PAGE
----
Stress Testing: How to Determine if a Web Server Crashed or Hung

What is Stress Testing and Why You Need It

Stress testing allows you to measure your web application’s robustness and reliability beyond normal load. It is typically conducted to ensure the server does not crash under high load as well as to expose crashes or hangs due to concurrency issues, resource exhaustion, deadlocks and other conditions.

Some Expected Failure Conditions Under Stress

The load generated during stress testing is usually so high that it may cause the server to crash or hang:

  • A crash is a result of a critical error or an unhandled exception. The crashed server becomes entirely inaccessible or returns error messages instead of normal content.
  • A hang means the server is still up and running but unresponsive, because it is stuck somewhere. For example, it could be waiting for a database call that does not return in a timely fashion, or having a deadlock preventing it from processing new requests, or going through an infinite loop, and so on.

Crashed and hung servers can typically be brought back up by restarting them. Hung servers may also get back to normal when the cause of the hang has been eliminated.

General Procedure for Stress Testing

Stress test conditions are best achieved by starting with a light load and then increasing it gradually over a period of time. Unlike a sudden burst in traffic, which will likely be difficult for the server to initially handle, an increasing load will let the server “warm up” properly before the heavy load. The test should then run until anticipated peak load conditions are reached, or until the server crashes or stops responding.

With SmartBear LoadComplete, creating a stress test includes the following steps:

  1. Record one or more application usage scenarios for use in the stress test. A good approach is to start with a single scenario, to reduce complexity and simplify debugging, or you can mix a few (generally up to 4) representative scenarios to diversify the generated load and uncover possible concurrency issues. Note that using many different scenarios at once is not recommended, as it will be harder to troubleshoot any problems.
  2. Verify each of the captured scenarios to ensure they play back properly.
  3. Set up a test based on the scenarios. The key settings are as follows:
    1. Define the load profile for your test. For example, you could use the predefined stepwise ramp-up profile, or define a custom load curve (such as peaks). Typically you would want to use a long enough load increase step so that the server can get stable after the load increase.
    2. Define the load profile for your test. For example, you could use the predefined stepwise ramp-up profile, or define a custom load curve (such as peaks). Typically you would want to use a long enough load increase step so that the server can get stable after the load increase.
    3. Define virtual user groups, their characteristics (such as browser and connection speed) and select the scenarios for them to run. Specify the total (that is, maximum) number of virtual users based on your server’s anticipated peak load or greatly exceeding its normal operating capacity.

Once the stress test is configured, you can run it and monitor the server behavior.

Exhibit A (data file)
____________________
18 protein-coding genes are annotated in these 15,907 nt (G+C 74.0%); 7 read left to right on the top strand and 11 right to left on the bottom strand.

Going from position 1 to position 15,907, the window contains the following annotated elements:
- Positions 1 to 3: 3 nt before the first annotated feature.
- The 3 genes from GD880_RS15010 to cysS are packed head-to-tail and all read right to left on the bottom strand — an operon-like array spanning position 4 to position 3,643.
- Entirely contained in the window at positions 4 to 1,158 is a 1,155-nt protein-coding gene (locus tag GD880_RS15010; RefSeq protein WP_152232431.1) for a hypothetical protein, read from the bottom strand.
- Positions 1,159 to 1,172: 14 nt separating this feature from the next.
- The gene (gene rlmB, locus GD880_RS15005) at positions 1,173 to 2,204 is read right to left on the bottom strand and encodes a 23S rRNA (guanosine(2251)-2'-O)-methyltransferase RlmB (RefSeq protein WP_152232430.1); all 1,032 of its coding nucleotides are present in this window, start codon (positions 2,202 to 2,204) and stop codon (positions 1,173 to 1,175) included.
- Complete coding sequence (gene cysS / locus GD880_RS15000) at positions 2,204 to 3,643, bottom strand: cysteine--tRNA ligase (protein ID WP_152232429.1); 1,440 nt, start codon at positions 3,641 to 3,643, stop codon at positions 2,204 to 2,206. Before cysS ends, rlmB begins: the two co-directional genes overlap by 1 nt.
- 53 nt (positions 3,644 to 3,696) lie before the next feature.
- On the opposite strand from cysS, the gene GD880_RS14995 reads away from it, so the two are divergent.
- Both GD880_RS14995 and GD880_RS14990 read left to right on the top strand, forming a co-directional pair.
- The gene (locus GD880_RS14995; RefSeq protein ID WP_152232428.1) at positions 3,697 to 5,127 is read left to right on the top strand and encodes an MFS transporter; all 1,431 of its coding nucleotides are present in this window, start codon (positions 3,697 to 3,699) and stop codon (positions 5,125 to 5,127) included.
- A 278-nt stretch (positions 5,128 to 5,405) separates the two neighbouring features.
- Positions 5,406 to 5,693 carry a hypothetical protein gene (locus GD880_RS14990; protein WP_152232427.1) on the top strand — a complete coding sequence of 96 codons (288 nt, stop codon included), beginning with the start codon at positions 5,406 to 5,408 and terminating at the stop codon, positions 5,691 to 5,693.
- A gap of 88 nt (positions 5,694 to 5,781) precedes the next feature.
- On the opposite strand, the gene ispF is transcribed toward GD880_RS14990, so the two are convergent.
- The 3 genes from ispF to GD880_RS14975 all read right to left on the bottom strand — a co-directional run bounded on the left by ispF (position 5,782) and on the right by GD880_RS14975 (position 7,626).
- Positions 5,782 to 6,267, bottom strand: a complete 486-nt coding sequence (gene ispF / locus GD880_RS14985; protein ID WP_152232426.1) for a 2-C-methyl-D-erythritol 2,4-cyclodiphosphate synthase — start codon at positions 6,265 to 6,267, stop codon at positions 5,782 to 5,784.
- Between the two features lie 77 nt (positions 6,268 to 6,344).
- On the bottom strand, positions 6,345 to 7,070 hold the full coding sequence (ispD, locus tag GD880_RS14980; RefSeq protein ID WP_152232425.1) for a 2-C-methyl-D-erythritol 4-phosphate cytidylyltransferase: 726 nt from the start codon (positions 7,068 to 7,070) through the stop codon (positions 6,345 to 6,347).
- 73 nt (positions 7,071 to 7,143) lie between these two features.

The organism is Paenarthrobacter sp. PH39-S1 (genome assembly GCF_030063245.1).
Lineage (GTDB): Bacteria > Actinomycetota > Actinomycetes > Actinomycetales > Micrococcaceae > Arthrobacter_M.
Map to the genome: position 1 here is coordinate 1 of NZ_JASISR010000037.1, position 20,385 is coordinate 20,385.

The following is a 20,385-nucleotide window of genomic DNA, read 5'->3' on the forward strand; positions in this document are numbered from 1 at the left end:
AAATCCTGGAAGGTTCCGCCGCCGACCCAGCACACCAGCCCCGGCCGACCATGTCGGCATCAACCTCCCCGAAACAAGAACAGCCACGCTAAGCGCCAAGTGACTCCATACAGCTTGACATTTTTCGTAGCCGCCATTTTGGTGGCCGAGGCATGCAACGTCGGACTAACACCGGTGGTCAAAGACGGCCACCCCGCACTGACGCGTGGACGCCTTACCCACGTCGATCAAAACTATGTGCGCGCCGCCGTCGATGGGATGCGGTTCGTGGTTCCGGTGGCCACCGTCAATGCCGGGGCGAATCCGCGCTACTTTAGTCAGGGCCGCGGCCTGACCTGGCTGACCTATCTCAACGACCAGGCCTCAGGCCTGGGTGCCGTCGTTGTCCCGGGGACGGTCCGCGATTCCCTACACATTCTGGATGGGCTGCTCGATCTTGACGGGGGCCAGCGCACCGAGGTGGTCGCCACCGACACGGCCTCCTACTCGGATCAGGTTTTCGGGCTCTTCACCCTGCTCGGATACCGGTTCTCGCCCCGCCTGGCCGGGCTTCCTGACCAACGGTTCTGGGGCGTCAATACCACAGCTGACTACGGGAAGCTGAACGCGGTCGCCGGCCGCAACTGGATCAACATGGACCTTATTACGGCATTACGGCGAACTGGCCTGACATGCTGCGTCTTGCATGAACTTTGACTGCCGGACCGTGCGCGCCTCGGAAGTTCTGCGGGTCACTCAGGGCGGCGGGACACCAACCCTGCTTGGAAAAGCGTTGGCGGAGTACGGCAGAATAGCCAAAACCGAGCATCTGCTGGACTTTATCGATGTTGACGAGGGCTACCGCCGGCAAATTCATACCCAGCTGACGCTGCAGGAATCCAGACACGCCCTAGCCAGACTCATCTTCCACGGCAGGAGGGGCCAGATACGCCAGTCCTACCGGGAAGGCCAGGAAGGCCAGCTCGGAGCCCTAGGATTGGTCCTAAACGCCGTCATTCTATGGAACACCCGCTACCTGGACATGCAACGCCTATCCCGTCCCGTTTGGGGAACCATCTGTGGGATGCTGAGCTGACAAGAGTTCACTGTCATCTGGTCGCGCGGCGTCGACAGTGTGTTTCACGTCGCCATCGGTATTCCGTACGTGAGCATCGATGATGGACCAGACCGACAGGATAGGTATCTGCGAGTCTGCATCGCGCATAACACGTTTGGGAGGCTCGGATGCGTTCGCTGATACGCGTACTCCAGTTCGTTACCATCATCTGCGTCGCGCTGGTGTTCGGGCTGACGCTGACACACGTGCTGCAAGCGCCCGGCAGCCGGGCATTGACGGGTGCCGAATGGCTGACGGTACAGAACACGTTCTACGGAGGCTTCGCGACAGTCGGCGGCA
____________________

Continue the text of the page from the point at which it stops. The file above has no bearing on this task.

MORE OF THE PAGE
Analyzing Stress Testing Results

LoadComplete allows you to monitor various server metrics in real time during the test run, and also generates reports after the test run completes.

The key metrics that may indicate problems include the following:

  • Response time, time to first byte, time to last byte. Unusually slow responses can indicate anomalies and potential problems on the server side, such as resource-intensive database queries.
  • Errors and warnings. These usually start to occur when the load reaches the level that exceeds your server’s maximum operating capacity, and go up as higher load causes more errors. Errors can include those returned by the server in the response headers, such as 500 Internal Server Error, 503 Service Unavailable and other codes in the 5xx range, as well as those reported by the tools, such as Connection closed.

    Figure 1. A spike of errors before the server crash

  • Response throughput (Kb/s or Mb/s). This shows how much data is being sent from the server and tends to go down in case of failures.

    For example, when the server crashes and the error rate increases, the response speed decreases as the error responses are small in size. You can see an illustration of these symptoms on the above graph from 0:25 to 0:30.

    When the server hangs and stops responding, the response speed tends to minimum as no responses are typically received at all.

  • Server-side metrics (such as CPU and memory usage). These help you understand how the server is doing under the load. Zero-value graphs of all metrics can also indicate the server hang, as in this case it’s impossible to retrieve any metrics from the server.
  • Quality of Service errors. These let you detect violations of your defined performance thresholds.

By correlating these metrics, you can see how well the server handled abnormal load, and conclude whether such load eventually caused the server to fail. For a more in-depth view into the server state during the failure, however, you will need to analyze the server logs. They will also help you identify the exact cause of failures.

Interested in doing stress testing? Download a free trial of LoadComplete and try it today, or register for a free webinar.


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